Searching over 5,500,000 cases.


searching
Buy This Entire Record For $7.95

Download the entire decision to receive the complete text, official citation,
docket number, dissents and concurrences, and footnotes for this case.

Learn more about what you receive with purchase of this case.

State v. McNutt

Court of Appeals of Oregon

September 5, 2019

STATE OF OREGON, Plaintiff-Respondent,
v.
CRAIG ALAN McNUTT, aka Craig A. McNutt, Defendant-Appellant.

          Submitted April 24, 2018.

          Jackson County Circuit Court 14CR30680; Timothy Barnack, Judge.

          Ernest G. Lannet, Chief Defender, Criminal Appellate Section, and Laura A. Frikert, Deputy Public Defender, Office of Public Defense Services, filed the brief for appellant.

          Ellen F. Rosenblum, Attorney General, Benjamin Gutman, Solicitor General, and Patrick M. Ebbett, Assistant Attorney General, filed the brief for respondent.

          Before Hadlock, Presiding Judge, and DeHoog, Judge, and Aoyagi, Judge.

         Case Summary: Defendant appeals a judgment of conviction for first-degree aggravated theft. ORS 164.057. Defendant assigns error to the trial court's overruling of his objection, on hearsay grounds, to the alleged victim's testimony as to something a detective had told her during the investigation. In response, the state argues that the disputed testimony did not contain hearsay because the detective's statement was not admitted for the truth of the matter asserted. Held: Under the circumstances, the victim's recounting of the detective's statement was unlikely to have affected the jury's credibility assessment. Furthermore, the record does not suggest that the alleged hearsay statement-which came out during cross-examination by defense counsel and was not elicited by the state- was central to any aspect of the state's theory of the case. Accordingly, the admission of the evidence was harmless.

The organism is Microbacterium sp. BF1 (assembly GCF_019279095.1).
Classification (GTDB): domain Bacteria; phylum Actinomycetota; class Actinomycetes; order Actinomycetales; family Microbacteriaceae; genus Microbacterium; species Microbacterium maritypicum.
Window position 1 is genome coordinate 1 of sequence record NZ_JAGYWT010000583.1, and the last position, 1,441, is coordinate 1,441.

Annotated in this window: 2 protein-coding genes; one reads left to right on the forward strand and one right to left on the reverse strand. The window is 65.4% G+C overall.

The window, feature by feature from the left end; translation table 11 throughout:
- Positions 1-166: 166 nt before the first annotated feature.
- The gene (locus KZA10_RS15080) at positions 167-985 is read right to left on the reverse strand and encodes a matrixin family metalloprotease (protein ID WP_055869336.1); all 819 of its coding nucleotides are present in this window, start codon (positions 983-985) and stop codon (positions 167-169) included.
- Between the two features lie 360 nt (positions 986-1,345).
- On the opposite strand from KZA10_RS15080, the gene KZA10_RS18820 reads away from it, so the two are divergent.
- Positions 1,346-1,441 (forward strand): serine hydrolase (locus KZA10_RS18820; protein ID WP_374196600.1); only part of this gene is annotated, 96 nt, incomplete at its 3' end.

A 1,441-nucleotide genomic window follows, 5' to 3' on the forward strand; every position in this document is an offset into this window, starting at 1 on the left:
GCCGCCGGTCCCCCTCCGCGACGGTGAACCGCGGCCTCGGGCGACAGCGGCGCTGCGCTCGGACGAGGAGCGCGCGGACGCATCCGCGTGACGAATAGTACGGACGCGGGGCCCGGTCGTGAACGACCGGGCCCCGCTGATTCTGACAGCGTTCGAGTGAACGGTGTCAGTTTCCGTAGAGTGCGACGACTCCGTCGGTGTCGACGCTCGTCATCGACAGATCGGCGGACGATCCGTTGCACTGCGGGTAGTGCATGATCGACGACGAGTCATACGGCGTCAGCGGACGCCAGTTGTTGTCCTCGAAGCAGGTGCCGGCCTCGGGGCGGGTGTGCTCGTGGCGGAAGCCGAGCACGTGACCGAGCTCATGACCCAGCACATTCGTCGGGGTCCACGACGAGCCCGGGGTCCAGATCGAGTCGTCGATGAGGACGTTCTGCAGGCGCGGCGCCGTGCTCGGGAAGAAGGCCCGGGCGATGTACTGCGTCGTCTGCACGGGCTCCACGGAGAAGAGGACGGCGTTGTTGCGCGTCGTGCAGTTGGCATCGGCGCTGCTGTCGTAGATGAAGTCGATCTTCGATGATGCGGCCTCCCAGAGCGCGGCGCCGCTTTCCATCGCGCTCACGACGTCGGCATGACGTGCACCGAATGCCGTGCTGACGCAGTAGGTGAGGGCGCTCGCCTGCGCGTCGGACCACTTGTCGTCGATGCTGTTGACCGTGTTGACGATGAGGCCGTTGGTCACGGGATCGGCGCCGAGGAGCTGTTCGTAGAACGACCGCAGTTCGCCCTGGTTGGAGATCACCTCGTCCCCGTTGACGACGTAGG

Affirmed.

         [299 Or.App. 255] DEHOOG, J.

         Defendant appeals a judgment of conviction for first-degree aggravated theft. ORS 164.057, and a supplemental judgment imposing restitution. Defendant assigns error to the trial court's overruling of his objection, on hearsay grounds, to the alleged victim's testimony as to something a detective had told her during the investigation.[1] In response, the state argues that the disputed testimony did not contain hearsay because the detective's statement was not admitted for the truth of the matter it asserted. We, however, conclude that it is unnecessary to resolve whether that statement constituted improper hearsay, because any alleged error in admitting the statement was harmless. We therefore affirm.

         When we review a trial court's evidentiary ruling, we do so in light of the record that was before the court at the time of the ruling. State v. Brumbach, 273 Or.App. 552, 553, 359 P.3d 490 (2015), rev den, 359 Or. 525 (2016). However, when evaluating whether the erroneous admission of evidence was harmless, we consider all pertinent parts of the record. Id. at 553-54. We state the facts with those standards in mind.